Krumholz: “I think maybe we have a chance to turn the world upside down just a bit”

The Patient-Centered Outcomes Research Institute’s mission is to fund health research that offers patients and caregivers the information they need to make medical decisions.  The PCORI Board of Governors has adopted the following working definition of “patient-centered outcomes research.”

Patient-Centered Outcomes Research (PCOR) helps people and their caregivers communicate and make informed health care decisions, allowing their voices to be heard in assessing the value of health care options. This research answers patient-centered questions such as:

    1. “Given my personal characteristics, conditions and preferences, what should I expect will happen to me?”
    2. “What are my options and what are the potential benefits and harms of those options?”
    3. “What can I do to improve the outcomes that are most important to me?”
    4.  “How can clinicians and the care delivery systems they work in help me make the best decisions about my health and healthcare?”

To answer these questions, PCOR:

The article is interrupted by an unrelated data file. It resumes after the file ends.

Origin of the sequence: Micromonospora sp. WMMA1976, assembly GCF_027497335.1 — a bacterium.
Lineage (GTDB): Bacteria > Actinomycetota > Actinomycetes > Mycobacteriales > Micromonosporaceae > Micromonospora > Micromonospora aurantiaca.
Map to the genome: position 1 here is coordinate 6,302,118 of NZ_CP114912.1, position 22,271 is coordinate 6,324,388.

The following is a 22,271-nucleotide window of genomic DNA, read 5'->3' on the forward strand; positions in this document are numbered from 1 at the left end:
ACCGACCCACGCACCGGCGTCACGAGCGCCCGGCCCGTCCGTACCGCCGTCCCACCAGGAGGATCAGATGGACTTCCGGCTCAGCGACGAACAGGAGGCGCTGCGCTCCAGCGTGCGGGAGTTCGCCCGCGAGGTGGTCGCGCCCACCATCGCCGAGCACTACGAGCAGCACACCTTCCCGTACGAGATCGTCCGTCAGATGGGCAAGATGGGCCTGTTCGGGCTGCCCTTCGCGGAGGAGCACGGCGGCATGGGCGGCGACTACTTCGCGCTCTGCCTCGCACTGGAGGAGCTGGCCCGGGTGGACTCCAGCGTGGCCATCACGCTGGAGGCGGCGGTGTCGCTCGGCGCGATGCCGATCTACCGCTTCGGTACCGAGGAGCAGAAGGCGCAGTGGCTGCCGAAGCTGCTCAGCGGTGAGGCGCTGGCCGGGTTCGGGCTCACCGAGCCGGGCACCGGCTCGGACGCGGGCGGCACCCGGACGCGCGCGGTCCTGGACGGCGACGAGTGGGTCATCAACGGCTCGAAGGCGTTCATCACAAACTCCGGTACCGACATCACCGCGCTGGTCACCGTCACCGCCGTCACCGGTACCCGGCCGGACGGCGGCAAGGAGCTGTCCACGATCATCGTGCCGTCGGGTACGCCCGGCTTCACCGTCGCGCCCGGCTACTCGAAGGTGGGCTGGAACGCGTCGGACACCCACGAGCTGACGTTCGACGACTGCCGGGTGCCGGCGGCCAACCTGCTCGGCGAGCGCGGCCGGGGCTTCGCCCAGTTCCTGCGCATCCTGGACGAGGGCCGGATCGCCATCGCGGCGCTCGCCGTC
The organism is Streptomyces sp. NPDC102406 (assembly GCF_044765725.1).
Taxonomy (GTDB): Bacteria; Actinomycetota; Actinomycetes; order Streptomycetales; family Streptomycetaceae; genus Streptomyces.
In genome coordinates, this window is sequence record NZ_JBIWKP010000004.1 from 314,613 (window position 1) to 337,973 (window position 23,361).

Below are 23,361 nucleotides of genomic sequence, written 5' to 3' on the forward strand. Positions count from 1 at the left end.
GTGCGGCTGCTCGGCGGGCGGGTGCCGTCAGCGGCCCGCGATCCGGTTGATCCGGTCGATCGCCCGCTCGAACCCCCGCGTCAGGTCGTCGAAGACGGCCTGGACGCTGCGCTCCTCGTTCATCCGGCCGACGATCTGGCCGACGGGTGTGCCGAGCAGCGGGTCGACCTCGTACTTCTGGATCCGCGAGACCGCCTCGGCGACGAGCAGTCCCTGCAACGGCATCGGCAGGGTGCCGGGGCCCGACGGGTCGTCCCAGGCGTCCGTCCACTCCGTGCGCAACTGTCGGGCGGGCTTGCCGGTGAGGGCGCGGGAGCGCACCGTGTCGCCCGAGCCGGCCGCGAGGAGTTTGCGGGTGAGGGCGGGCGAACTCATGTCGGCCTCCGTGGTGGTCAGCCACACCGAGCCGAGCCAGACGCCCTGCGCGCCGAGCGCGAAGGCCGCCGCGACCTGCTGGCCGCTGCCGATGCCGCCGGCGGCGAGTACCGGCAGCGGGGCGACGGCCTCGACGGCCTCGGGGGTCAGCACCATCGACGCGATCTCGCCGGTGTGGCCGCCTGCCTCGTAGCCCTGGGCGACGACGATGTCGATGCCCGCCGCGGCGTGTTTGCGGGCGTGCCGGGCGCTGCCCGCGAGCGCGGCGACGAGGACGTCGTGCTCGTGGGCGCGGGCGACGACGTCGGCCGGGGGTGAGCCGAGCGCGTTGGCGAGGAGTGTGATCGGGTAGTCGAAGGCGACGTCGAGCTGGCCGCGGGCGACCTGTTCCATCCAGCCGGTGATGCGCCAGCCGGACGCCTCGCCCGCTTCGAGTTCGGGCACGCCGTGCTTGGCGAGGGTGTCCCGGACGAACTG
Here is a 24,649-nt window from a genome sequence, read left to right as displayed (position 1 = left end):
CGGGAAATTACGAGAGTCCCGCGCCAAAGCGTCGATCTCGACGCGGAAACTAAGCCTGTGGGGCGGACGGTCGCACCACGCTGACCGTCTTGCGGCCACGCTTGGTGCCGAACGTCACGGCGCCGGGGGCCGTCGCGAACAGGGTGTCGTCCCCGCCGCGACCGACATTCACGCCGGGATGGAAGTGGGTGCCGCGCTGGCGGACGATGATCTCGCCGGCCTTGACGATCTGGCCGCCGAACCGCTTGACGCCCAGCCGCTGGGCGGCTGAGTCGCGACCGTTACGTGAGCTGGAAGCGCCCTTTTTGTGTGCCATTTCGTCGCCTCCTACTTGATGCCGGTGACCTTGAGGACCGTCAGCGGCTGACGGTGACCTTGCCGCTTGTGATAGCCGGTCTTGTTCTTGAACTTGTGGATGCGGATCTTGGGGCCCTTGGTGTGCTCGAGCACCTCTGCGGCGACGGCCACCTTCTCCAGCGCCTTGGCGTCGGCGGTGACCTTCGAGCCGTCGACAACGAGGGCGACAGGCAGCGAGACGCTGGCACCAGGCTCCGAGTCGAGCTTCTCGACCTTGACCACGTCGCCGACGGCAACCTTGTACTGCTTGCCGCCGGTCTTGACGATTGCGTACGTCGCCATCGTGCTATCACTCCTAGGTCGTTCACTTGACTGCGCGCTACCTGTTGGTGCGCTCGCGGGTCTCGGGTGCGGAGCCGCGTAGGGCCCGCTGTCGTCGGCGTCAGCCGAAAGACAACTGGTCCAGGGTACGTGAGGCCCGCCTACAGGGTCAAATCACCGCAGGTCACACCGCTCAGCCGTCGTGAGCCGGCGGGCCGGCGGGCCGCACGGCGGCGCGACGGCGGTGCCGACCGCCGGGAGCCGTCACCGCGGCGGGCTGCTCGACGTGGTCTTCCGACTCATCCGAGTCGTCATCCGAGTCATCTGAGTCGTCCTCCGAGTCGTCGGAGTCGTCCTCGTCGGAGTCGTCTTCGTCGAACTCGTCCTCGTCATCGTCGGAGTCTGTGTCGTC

• Assesses the benefits and harms of preventive, diagnostic, therapeutic, palliative, or health delivery system interventions to inform decision making, highlighting comparisons and outcomes that matter to people;
    • Is inclusive of an individual’s preferences, autonomy and needs, focusing on outcomes that people notice and care about such as survival, function, symptoms, and health related quality of life;
    • Incorporates a wide variety of settings and diversity of participants to address individual differences and barriers to implementation and dissemination; and
    • Investigates (or may investigate) optimizing outcomes while addressing burden to individuals, availability of services, technology, and personnel, and other stakeholder perspectives.

Listen to this inspirational speech by PCORI Board of Governors member Harlan Krumholz, at the PCORI National Patient and Stakeholder Dialogue, February 27, 2012:

http://youtu.be/sKOMDFnqkoY

Addendum:  see also these posts by Josh Freeman and Richard Lehman and articles in the April 18, 2012 issue of JAMA.

Posted on April 28, 2012, in health care and tagged , , . Bookmark the permalink. Leave a comment.

Leave a Reply

Fill in your details below or click an icon to log in:

WordPress.com Logo

You are commenting using your WordPress.com account. Log Out / Change )

Twitter picture

You are commenting using your Twitter account. Log Out / Change )

Facebook photo

You are commenting using your Facebook account. Log Out / Change )

Google+ photo

You are commenting using your Google+ account. Log Out / Change )

Connecting to %s

Follow

Get every new post delivered to your Inbox.

Join 3,345 other followers

%d bloggers like this: